Where do we get power from? Don’t our windmills on the hills by Idaho Falls generate power for California?

Question Asked by Megan, 4th Grade, Rimrock Elementary
Answered by Vaughn Rasmussen, Senior Customer and Community Manager, Rocky Mountain Power in Idaho

Rocky Mountain Power generates electricity for its customers in Ammon, together with the other areas we serve, from a number of different sources. Our power plants generate electricity in similar ways. They use a natural resource, such as coal, water, wind, natural gas, or geothermal heat from the earth to turn an electric generator. A generator is large magnet that spins, surrounded by coils of copper wire. As the magnetic field passes through the coils of wire, electrons flow, producing the electricity we all use every day. Another growing resource is solar energy, which can be used to produce electricity directly from solar panels, or to create steam to turn a generator.

Coal plants heat water to produce steam, which drives a machine called a turbine, which looks and works a lot like a toy pinwheel. The steam travels in pipes to the turbine and pushes against the turbine blades, just the like the wind causes the pinwheel to turn. The turbine is connected to the generator, spinning the magnet and producing electricity.

A hydroelectric dam uses the force of falling water against a turbine to turn the magnet inside the generator.

Natural gas power plants use machines a lot like jet airliner engines to spin the magnet in the generator. Many of these plants also use the hot exhaust from the jet engines to produce steam for a separate turbine and generator.

Wolverine Wind Farm

Wolverine Wind Farm

Wind plants operate very much on the toy pinwheel concept, with the wind turbine blades turning with the force of the wind. Inside the center part of the wind turbine is a system of gears connected to turn the generator and produce electricity.

Geothermal plants use hot water deep in the earth, heated by melted rock, called magma. Wells are drilled to tap this hot water, which flashes to steam when it reaches the surface. Again, the steam turns a turbine and the magnet inside the generator. Additional electricity is generated from the hot water through a special heat recovery process.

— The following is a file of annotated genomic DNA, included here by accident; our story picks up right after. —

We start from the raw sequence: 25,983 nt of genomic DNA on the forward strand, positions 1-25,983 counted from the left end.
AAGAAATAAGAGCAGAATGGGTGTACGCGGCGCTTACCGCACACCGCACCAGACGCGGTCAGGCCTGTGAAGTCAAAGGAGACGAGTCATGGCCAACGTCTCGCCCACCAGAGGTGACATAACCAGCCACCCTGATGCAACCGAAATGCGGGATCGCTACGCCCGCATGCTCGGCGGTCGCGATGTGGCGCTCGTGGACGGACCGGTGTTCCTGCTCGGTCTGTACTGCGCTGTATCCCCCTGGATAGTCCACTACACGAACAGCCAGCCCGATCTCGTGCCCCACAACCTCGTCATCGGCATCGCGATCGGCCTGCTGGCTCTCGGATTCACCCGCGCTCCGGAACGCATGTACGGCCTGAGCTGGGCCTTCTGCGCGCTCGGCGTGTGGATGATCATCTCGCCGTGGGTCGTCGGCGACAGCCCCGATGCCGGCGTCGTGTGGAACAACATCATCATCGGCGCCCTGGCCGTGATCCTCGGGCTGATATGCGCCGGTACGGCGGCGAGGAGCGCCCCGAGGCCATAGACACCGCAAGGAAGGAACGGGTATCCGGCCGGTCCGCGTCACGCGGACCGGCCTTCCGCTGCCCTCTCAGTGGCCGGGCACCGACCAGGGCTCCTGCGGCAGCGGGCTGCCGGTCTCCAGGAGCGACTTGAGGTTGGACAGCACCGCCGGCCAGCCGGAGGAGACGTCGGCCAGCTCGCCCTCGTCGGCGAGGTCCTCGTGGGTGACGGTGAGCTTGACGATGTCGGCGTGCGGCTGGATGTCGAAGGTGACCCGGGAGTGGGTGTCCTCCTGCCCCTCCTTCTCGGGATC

Solar power is a growing part of the company’s system, but today is a very small part of the energy the company delivers to customers. Most solar power today comes from individual customers or businesses who get help from Rocky Mountain Power through cash incentive programs or support from government agencies through tax credits. In 2014, Rocky Mountain Power announced it will to build a large solar project in central or southern Utah to expand our solar power capability.

Our power plants are located throughout our service area in Idaho, Utah and Wyoming; and in Oregon and Washington. One of the company’s early power plants is located close to you: the company’s Ashton hydroelectric plant on the Henry’s Fork River, just west of the town of Ashton. It was built starting in 1914 and completed in 1918. Rocky Mountain Power rebuilt the dam in 2011 and 2012 so it could continue to generate electricity for many more years.

Regarding your question about the wind plants near Idaho Falls, several different companies own these projects. Rocky Mountain Power buys the power from one of them, the Wolverine Creek project, and we deliver that electricity to our customers in Idaho and the other states we serve.

Be a Wind Detective
As the sun warms up the ground, some areas get hotter than others. As hot air pockets rise, cooler air rushes in to take its place. This movement to fill in the pockets of warmer rising air with cooler sinking air creates the wind cycle.

In most areas around homes and schools, there are wind tunnels and wind shadows. Wind tunnels are the areas of faster moving air that is not interrupted by objects like trees or buildings. A wind shadow is found in sheltered areas where wind is obstructed from being able to do its work.

Wind wand

Wind wand

Materials: one small piece of tape, unsharpened pencil, long thin piece of tissue paper or ribbon

  1. Create a wind detector by taping a piece of tissue to the end of a pencil.
  2. Where do you think you will find the most energy from the wind (wind tunnels)? Where will you find the least (wind shadows)?
  3. Using your wind detector, go around your yard or schoolyard to measure wind tunnels and wind shadows. Where would be the best place to put a wind turbine?
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